Entering the Maelstrom


I say this just about every year on my blog, but I really dislike “the Christmas season 1.” I know people look forward to decorating, and lights, and parties, and presents, and eating too much — but I find the month between Thanksgiving and Christmas overwhelming.

To be honest I am a bit too “bah-humbuggy,” so I’m trying to do better this year. But it’s hard. I look at my schedule, which is suddenly overflowing with good things, and fear I won’t have amy time to reflect 2. The reality is never as bad as I envision, but I do get some moments of anxiety when I see my calendar and find something going on night after night after night for a couple of weeks. I’m just not that social in my natural state.

I think one of the reasons why I struggle so much is because my December schedule is made for me. Everyone schedules meetings, events, parties, and tasks which automatically populate my calendar without any input from me 3 and when I try to fit something in which I have been wanting to do I find my time has already been gobbled up by others. A big portion of me resents this, as my instinct is to be protective of my time. But I also understand part of being involved in a community requires me to yield up part of my autonomy and submit to plans others have. I may not like it, but if I benefit from the aspects of community life which I do enjoy then I must also be willing to embrace the aspects which I find less appealing. So the insanity of December is not my cup of tea, it never will be, but in the end it may be good for me.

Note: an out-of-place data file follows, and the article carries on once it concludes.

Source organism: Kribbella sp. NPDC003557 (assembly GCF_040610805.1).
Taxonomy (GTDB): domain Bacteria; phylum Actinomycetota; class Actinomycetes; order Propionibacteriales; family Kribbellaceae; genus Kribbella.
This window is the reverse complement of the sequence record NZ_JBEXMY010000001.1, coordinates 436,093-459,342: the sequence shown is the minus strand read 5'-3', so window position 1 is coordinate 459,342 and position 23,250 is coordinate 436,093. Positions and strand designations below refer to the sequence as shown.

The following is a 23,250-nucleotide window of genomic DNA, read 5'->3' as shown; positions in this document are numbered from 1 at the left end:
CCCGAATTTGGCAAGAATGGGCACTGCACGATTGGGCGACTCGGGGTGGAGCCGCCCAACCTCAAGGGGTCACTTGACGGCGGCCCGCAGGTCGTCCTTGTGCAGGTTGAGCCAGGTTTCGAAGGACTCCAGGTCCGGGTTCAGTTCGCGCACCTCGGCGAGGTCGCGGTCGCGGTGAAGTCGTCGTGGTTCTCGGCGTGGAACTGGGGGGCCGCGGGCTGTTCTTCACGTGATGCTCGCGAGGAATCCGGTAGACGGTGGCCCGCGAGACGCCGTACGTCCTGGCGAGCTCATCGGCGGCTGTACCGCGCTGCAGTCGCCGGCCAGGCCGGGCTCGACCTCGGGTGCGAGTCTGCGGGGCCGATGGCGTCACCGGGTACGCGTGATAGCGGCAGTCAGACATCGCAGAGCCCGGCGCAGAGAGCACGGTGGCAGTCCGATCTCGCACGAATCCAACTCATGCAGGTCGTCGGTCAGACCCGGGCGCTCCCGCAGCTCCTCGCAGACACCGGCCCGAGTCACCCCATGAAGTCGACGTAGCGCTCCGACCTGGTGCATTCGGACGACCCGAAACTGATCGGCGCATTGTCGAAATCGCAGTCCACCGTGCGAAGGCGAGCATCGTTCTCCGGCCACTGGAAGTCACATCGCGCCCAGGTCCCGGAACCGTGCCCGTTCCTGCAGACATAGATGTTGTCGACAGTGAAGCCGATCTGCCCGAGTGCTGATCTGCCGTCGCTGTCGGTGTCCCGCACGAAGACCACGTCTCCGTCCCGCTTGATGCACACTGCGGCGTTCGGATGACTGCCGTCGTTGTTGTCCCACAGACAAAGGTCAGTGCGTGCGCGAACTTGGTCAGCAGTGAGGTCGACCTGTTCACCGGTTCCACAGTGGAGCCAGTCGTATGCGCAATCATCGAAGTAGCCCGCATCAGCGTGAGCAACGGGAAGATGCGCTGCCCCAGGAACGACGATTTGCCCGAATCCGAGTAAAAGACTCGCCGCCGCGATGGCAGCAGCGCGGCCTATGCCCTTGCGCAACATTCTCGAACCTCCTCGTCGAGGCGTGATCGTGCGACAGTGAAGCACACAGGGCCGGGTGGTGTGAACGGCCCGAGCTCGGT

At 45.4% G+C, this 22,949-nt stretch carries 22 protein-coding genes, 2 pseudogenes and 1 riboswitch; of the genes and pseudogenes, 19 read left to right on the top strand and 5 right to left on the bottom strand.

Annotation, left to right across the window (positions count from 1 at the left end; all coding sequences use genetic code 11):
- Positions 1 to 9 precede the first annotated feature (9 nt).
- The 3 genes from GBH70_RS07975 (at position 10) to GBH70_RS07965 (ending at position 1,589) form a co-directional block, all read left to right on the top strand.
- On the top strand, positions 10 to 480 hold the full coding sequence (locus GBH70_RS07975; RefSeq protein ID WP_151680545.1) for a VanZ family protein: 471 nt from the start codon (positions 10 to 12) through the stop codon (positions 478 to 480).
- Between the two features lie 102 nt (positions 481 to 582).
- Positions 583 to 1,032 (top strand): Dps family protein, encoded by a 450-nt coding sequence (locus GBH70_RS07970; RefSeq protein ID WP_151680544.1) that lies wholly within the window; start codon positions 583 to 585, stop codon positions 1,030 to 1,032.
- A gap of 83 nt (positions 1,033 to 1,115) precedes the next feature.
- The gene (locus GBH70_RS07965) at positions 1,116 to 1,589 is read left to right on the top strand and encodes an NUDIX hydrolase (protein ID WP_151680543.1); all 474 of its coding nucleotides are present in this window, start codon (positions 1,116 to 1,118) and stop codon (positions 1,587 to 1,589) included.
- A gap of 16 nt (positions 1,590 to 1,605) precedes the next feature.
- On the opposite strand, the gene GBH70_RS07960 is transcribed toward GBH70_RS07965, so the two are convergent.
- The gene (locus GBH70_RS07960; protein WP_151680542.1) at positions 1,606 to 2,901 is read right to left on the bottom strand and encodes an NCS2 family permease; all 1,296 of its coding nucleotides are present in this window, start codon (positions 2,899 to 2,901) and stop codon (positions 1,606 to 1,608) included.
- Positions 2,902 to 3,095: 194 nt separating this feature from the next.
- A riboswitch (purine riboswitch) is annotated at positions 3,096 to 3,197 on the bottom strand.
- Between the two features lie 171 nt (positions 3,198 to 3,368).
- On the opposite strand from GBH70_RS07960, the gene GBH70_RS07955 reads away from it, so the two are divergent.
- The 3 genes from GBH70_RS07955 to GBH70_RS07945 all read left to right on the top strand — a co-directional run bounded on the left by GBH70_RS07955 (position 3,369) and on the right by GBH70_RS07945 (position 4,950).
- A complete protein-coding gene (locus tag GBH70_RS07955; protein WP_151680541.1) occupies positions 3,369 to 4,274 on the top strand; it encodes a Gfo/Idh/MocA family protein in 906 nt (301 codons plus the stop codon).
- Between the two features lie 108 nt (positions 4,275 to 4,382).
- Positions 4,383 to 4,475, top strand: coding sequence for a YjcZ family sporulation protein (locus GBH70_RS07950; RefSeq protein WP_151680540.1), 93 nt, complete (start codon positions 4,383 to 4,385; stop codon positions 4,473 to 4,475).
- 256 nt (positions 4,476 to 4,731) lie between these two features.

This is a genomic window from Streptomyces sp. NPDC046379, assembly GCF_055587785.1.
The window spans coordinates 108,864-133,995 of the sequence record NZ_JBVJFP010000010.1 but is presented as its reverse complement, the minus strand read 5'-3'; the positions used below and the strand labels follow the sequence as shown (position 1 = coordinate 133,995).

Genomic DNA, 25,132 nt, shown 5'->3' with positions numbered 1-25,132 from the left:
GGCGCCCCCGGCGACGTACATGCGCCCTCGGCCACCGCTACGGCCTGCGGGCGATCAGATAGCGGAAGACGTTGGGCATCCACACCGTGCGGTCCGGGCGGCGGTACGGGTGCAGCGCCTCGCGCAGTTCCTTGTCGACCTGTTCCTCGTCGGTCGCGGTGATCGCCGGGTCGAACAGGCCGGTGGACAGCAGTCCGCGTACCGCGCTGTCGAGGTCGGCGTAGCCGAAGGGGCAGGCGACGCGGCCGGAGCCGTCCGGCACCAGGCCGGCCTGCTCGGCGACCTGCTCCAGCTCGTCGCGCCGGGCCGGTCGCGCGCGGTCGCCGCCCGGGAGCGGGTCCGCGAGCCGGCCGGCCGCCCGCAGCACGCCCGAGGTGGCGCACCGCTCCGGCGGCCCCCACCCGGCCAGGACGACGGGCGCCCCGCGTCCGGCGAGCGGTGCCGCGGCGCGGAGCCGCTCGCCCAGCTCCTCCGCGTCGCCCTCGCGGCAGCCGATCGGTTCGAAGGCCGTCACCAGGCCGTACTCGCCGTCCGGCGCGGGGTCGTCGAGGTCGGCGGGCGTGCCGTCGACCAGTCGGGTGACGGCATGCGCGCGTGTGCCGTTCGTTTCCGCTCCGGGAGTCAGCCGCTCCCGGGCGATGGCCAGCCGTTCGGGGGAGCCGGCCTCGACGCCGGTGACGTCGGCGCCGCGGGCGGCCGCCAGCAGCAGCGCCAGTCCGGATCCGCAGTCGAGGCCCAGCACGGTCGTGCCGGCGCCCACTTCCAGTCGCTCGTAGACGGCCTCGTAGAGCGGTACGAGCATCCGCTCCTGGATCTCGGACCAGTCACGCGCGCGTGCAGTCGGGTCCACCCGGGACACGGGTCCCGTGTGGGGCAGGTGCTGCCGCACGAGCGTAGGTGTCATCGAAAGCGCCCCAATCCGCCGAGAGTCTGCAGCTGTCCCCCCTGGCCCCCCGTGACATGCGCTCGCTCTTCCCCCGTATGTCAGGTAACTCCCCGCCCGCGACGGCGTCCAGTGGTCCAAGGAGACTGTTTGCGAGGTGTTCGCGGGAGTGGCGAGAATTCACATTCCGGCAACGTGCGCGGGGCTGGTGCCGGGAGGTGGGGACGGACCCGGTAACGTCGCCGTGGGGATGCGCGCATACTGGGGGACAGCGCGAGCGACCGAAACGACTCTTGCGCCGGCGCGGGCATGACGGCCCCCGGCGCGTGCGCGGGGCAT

But I’m still going to find time to disappear and tell the world I want to be alone. Part of being in community is also knowing how to retreat.

  1. By this I mean the non-religious syrupy sweet gaud-fest we call “Christmas,” which is celebrated independent of the religious observance. 
  2. Which is one good thing I crave. That, and Last Jedi tickets. 
  3. Nor, should most of these have any input from me. This is a confession, not a complaint. 


  1. Peg Horton says:

    And the first week of Dec. you have two dates .look forward to the day after Christmas when you take off. Hope will help.

    Sent from my iPad


  2. Oh gosh, December was the WORST month of the year growing up. On the one hand, I was always super-excited for Christmas, but both my folks were under an insane amount of stress: Dad with advent services, chapels, bible studies, writing the series for Lent as well as the Christmas services, New Year’s services, and then all the funerals that somehow happened here, the family counseling that happened here, the meetings, etc etc etc. And Mom was immersed in choir and students and the children’s service and organ music and grading and the like. I can remember days where the smartest thing was to speak as little as possible lest a single question cause an eruption about how there’s NO TIME to deal with ANYTHING. Christmas Eve night was always the climax of all this insanity, and we would open our presents that night, too, because after church Christmas Day we’d go to my aunt’s for the day. As a kid I hated Christmas Day: all the excitement and magic of Christmas Eve was replaced by my toy-less, humorless aunt’s. Yet we went there year after year. As a parent, I can see now they went there because it was the first day after all that stress my parents could just sit and not do anything for hours. What a present THAT is!

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